The effect of screw design on dynamic dissolution and melt sealing of HFC-134a in PS during foam twin-screw extrusion has been investigated. Ultrasound velocity and viscosity monitoring in the polymer/blowing agent solution showed that HFC-134a dissolution is sensitive to screw design. The screw configuration also played an important role in the creation of an efficient melt seal. Correlation between blowing agent pressure and concentration in the extruder were shown to obey Henry’s law and were similar to pressure – solubility data obtained off-line in the quiescent state.
Effect of Montmorillonite on Formation of Polystyrene Foams Using Supecritical CO2
Polystyrene was in-situ polymerized with a range of montmorillonite layered silicate (MLS) concentrations, and subsequently compression molded into thin laminates. The laminates were foamed in a batch supercritical CO2 chamber at various temperatures and pressures from 60°- 85°C and 7.6-12MPa. The resulting foams were analyzed by scanning electron microscopy to determine effect of MLS on cellular morphology. Differential Scanning Calorimetry was used to determine the impact of nanocomposite microstructure on glass transition of the foamed polymer.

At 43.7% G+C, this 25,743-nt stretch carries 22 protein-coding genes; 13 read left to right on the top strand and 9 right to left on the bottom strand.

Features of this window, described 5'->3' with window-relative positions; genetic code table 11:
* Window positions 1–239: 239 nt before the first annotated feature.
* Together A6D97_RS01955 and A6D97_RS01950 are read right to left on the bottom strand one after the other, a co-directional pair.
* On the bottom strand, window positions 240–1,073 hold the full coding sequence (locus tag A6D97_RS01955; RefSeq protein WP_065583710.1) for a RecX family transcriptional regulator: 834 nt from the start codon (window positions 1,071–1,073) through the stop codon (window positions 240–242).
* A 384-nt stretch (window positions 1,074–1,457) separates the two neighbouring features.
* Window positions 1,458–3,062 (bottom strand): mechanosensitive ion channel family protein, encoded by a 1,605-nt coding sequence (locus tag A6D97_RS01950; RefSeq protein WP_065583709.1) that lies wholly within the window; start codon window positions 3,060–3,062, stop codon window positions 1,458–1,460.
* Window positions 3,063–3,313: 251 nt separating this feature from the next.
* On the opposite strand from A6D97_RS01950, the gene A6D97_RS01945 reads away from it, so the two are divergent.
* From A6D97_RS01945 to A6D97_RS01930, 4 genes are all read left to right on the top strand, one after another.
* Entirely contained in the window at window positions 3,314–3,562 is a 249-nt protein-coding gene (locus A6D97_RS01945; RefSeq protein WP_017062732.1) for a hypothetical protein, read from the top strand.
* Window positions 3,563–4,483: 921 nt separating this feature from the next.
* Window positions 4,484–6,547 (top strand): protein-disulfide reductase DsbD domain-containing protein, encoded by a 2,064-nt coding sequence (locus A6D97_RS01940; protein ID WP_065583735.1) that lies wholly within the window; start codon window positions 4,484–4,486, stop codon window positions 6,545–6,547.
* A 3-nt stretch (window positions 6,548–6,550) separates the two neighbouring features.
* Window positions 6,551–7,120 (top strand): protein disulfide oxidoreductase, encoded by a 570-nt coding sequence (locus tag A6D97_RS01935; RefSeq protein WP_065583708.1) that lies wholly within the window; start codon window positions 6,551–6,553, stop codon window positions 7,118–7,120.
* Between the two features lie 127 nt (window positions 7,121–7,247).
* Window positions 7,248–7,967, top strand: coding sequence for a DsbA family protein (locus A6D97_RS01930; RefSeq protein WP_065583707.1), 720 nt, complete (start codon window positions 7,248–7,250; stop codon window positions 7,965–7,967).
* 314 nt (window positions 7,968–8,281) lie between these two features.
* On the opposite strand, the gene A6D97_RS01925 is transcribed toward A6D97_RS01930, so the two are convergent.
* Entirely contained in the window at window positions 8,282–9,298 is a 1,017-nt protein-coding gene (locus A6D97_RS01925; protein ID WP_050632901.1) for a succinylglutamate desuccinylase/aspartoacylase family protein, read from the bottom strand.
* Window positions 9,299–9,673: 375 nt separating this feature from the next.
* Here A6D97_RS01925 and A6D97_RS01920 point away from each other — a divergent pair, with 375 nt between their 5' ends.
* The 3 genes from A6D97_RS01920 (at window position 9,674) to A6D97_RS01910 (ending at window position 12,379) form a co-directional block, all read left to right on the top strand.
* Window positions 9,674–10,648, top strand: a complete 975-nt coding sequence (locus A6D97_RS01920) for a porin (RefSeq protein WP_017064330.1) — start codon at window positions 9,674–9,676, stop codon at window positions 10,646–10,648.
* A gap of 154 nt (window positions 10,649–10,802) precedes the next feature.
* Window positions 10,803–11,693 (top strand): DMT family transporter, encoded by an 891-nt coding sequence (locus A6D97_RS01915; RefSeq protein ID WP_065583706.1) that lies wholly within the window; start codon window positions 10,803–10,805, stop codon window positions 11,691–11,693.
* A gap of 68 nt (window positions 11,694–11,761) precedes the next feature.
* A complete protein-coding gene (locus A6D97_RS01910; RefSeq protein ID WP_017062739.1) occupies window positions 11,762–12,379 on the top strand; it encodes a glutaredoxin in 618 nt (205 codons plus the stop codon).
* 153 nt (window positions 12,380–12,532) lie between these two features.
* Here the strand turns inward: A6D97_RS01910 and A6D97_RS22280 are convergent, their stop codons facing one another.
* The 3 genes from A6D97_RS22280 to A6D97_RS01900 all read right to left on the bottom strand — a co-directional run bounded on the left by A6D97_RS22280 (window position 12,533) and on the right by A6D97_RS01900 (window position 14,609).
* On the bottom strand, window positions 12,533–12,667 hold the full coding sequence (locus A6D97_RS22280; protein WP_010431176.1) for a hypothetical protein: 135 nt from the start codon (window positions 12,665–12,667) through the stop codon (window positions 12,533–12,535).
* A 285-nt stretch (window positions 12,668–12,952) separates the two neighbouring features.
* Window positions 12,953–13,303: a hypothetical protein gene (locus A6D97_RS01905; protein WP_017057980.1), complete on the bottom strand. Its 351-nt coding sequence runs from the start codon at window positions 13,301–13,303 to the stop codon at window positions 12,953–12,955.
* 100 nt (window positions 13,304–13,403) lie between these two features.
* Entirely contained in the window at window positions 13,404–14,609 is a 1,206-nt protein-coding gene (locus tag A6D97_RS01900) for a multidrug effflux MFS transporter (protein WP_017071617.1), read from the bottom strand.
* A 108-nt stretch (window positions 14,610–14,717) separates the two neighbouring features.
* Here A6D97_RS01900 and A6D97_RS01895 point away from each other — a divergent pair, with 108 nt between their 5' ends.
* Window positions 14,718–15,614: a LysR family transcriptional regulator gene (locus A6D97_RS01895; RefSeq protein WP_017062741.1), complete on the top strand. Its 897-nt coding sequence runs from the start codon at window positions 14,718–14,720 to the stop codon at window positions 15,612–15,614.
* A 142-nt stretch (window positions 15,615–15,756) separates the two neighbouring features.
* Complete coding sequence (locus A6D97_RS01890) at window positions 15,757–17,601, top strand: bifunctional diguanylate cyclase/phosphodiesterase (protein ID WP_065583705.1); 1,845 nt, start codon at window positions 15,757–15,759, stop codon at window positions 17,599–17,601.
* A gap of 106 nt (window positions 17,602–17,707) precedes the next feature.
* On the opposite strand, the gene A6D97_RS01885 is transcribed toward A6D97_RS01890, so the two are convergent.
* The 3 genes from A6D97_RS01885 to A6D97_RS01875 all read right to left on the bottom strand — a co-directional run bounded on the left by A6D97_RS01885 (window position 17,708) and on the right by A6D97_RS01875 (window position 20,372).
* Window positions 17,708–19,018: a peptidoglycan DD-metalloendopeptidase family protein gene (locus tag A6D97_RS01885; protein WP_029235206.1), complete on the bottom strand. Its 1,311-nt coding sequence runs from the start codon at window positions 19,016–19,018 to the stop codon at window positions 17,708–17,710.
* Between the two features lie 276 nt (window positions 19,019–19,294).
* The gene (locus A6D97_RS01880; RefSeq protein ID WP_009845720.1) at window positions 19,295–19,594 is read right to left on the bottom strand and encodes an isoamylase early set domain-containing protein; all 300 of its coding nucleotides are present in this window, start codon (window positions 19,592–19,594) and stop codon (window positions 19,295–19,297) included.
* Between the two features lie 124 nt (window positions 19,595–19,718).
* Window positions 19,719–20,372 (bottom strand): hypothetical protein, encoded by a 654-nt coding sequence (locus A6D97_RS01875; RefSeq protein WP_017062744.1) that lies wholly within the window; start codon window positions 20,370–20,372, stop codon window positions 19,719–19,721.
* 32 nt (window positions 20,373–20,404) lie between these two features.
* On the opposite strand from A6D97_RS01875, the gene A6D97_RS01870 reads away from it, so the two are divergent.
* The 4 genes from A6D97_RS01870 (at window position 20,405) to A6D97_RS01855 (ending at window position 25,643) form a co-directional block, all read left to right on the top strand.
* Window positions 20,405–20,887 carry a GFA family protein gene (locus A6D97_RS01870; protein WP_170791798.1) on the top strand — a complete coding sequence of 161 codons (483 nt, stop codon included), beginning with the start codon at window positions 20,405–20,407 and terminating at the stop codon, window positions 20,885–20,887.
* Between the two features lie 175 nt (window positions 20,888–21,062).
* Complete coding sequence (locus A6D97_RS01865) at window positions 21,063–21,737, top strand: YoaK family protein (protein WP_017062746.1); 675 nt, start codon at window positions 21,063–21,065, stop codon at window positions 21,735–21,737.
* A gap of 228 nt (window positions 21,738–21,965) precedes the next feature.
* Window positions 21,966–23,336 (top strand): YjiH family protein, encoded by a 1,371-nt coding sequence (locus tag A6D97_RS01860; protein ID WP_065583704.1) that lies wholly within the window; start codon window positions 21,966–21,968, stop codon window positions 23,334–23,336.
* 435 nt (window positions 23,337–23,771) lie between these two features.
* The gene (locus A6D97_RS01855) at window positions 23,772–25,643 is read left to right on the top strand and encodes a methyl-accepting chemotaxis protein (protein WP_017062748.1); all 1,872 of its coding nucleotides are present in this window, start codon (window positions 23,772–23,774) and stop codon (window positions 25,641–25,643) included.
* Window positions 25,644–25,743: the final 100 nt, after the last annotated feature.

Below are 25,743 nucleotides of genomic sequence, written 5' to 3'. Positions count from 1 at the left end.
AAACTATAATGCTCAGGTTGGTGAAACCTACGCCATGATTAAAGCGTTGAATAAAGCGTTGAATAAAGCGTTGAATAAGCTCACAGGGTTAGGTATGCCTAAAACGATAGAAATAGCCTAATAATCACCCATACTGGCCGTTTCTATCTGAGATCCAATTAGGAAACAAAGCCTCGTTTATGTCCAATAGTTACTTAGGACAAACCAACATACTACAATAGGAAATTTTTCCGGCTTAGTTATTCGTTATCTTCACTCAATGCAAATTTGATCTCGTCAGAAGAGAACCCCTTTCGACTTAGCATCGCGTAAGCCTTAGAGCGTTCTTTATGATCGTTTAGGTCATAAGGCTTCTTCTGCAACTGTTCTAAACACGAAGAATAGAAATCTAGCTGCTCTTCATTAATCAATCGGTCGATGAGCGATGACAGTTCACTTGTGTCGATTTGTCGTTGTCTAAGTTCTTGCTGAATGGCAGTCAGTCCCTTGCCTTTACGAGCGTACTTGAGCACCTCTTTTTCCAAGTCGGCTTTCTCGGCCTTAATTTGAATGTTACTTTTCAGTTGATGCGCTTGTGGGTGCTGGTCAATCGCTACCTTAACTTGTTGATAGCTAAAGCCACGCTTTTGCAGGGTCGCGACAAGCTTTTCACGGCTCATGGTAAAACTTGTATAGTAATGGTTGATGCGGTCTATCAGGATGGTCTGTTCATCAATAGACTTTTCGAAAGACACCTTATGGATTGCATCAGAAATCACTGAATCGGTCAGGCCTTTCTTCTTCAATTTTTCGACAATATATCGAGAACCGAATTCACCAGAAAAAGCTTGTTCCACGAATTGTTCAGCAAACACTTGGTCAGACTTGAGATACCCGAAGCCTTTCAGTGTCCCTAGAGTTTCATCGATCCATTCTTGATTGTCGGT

Effect of Talc Content on the Volume Expansion Behavior of Extruded PP Foams
This paper elucidates the effects of cell density on the volume expansion behavior of polypropylene (PP) foams blown with butane in extrusion. The cell density was controlled by varying the talc content, and foam expansion was observed at a fixed blowing-agent content while varying the melt and die temperatures. As observed in our previous studies, the curve of the final expansion ratio of PP foam versus temperature showed a typical mountain shape for each talc content, indicating the two governing expansion mechanisms which are gas loss and stiffening of melt. As the talc content increased, the expansion curve skewed towards the lower temperature, which showed that the expanded foams of high talc content were more susceptible to gas loss. In order to analyze this change, the early-stage expansion behavior of extruded PP foams was investigated using a CCD camera. The expansion-profile images captured at the die exit show that the expansion rate of extruded foams was observed to be faster at a high talc content because of the reduced diffusion distance of gas molecules to the nearest stabilized cell. The higher growth rate promoted the formation of an initial hump in the expansion profile which is known to be detrimental to large expansion. In order to decrease the expansion rate and thereby to remove the initial hump, the temperature had to be further decreased, and consequently, the optimum temperature to maximize expansion decreased at a higher talc content. On the other hand, the increased cell density at a high talc content increased the number of cell layers in the cross section of the extruded foam, and thereby the gas loss was localized to the cells on the surface which acted favorable for the final expansion ratio to a certain degree.
Lightweight Performance of Load Bearing Plastic Components with an Integral Foam Structure